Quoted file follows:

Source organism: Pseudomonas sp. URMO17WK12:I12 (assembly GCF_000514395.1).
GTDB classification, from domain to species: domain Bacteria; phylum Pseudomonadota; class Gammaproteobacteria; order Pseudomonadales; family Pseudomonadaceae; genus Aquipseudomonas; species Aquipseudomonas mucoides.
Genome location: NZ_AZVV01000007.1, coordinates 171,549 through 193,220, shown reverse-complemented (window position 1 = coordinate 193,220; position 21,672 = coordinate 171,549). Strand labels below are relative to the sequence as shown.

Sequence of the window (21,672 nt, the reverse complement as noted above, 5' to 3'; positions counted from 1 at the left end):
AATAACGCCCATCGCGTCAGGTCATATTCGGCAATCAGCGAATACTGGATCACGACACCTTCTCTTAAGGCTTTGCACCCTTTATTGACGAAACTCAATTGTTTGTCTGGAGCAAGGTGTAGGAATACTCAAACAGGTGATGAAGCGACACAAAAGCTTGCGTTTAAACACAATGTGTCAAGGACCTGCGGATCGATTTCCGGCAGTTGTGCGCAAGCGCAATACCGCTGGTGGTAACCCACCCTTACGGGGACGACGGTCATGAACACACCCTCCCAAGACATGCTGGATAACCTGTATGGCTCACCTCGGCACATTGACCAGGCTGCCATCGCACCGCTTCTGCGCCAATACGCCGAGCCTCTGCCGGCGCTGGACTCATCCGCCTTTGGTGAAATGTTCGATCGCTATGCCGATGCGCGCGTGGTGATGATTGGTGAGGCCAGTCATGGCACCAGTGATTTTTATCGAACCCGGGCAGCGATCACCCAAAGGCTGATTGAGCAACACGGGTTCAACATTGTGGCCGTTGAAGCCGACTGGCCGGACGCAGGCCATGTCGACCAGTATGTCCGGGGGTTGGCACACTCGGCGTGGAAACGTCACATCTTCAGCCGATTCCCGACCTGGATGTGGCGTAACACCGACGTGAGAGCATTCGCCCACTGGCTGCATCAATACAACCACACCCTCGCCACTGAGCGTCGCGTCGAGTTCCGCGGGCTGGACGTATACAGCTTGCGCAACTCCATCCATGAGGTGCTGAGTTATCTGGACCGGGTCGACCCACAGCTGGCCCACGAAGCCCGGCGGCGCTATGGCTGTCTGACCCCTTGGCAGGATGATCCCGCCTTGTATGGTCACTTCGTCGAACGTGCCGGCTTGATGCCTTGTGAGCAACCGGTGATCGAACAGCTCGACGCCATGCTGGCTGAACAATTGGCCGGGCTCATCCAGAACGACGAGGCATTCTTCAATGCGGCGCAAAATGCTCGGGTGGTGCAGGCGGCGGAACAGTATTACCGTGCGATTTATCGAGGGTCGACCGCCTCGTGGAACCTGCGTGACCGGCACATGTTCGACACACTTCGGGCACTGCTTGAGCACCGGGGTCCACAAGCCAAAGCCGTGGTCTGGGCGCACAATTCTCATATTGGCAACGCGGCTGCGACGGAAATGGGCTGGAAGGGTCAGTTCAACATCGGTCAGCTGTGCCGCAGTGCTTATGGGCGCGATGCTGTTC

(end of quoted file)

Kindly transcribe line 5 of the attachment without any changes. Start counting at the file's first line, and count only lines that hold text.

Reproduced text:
AATAACGCCCATCGCGTCAGGTCATATTCGGCAATCAGCGAATACTGGATCACGACACCTTCTCTTAAGGCTTTGCACCCTTTATTGACGAAACTCAATTGTTTGTCTGGAGCAAGGTGTAGGAATACTCAAACAGGTGATGAAGCGACACAAAAGCTTGCGTTTAAACACAATGTGTCAAGGACCTGCGGATCGATTTCCGGCAGTTGTGCGCAAGCGCAATACCGCTGGTGGTAACCCACCCTTACGGGGACGACGGTCATGAACACACCCTCCCAAGACATGCTGGATAACCTGTATGGCTCACCTCGGCACATTGACCAGGCTGCCATCGCACCGCTTCTGCGCCAATACGCCGAGCCTCTGCCGGCGCTGGACTCATCCGCCTTTGGTGAAATGTTCGATCGCTATGCCGATGCGCGCGTGGTGATGATTGGTGAGGCCAGTCATGGCACCAGTGATTTTTATCGAACCCGGGCAGCGATCACCCAAAGGCTGATTGAGCAACACGGGTTCAACATTGTGGCCGTTGAAGCCGACTGGCCGGACGCAGGCCATGTCGACCAGTATGTCCGGGGGTTGGCACACTCGGCGTGGAAACGTCACATCTTCAGCCGATTCCCGACCTGGATGTGGCGTAACACCGACGTGAGAGCATTCGCCCACTGGCTGCATCAATACAACCACACCCTCGCCACTGAGCGTCGCGTCGAGTTCCGCGGGCTGGACGTATACAGCTTGCGCAACTCCATCCATGAGGTGCTGAGTTATCTGGACCGGGTCGACCCACAGCTGGCCCACGAAGCCCGGCGGCGCTATGGCTGTCTGACCCCTTGGCAGGATGATCCCGCCTTGTATGGTCACTTCGTCGAACGTGCCGGCTTGATGCCTTGTGAGCAACCGGTGATCGAACAGCTCGACGCCATGCTGGCTGAACAATTGGCCGGGCTCATCCAGAACGACGAGGCATTCTTCAATGCGGCGCAAAATGCTCGGGTGGTGCAGGCGGCGGAACAGTATTACCGTGCGATTTATCGAGGGTCGACCGCCTCGTGGAACCTGCGTGACCGGCACATGTTCGACACACTTCGGGCACTGCTTGAGCACCGGGGTCCACAAGCCAAAGCCGTGGTCTGGGCGCACAATTCTCATATTGGCAACGCGGCTGCGACGGAAATGGGCTGGAAGGGTCAGTTCAACATCGGTCAGCTGTGCCGCAGTGCTTATGGGCGCGATGCTGTTC